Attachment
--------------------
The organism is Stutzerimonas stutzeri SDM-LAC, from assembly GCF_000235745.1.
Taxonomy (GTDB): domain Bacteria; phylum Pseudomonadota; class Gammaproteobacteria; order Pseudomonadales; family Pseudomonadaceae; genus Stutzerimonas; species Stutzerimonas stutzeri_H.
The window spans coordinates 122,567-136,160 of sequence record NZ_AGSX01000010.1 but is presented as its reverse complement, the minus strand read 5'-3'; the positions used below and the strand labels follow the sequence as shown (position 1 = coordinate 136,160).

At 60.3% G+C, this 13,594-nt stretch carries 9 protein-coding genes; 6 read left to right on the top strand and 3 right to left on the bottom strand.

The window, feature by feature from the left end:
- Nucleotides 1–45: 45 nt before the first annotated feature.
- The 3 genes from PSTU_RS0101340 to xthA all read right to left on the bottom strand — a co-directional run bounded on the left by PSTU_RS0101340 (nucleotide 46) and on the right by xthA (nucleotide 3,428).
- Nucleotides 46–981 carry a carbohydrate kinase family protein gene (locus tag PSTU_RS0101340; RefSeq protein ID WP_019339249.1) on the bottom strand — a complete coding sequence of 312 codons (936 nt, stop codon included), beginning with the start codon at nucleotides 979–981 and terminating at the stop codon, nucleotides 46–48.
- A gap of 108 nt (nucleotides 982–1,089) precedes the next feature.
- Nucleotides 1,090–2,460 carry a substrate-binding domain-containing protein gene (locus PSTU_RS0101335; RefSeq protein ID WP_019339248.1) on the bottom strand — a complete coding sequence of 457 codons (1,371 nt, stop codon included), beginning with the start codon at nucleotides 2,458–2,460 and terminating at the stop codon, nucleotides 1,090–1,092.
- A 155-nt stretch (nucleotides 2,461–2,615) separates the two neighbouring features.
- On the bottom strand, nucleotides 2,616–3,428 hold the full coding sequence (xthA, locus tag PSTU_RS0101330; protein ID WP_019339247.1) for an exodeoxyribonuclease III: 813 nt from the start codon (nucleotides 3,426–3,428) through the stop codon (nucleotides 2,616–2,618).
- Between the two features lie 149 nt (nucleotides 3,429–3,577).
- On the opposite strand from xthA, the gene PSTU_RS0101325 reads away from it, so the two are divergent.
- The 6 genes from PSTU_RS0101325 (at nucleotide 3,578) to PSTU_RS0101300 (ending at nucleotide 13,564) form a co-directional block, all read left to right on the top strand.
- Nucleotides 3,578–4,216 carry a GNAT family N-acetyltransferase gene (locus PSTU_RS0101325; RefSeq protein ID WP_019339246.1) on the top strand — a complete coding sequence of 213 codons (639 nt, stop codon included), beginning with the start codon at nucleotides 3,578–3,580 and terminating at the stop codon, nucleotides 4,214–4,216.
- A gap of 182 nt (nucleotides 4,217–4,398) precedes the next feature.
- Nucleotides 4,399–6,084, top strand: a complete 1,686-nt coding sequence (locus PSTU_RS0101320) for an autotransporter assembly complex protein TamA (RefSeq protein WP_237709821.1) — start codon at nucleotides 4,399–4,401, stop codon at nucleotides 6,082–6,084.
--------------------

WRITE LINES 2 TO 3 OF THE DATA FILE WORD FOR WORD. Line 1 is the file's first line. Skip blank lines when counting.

Taxonomy (GTDB): domain Bacteria; phylum Pseudomonadota; class Gammaproteobacteria; order Pseudomonadales; family Pseudomonadaceae; genus Stutzerimonas; species Stutzerimonas stutzeri_H.
The window spans coordinates 122,567-136,160 of sequence record NZ_AGSX01000010.1 but is presented as its reverse complement, the minus strand read 5'-3'; the positions used below and the strand labels follow the sequence as shown (position 1 = coordinate 136,160).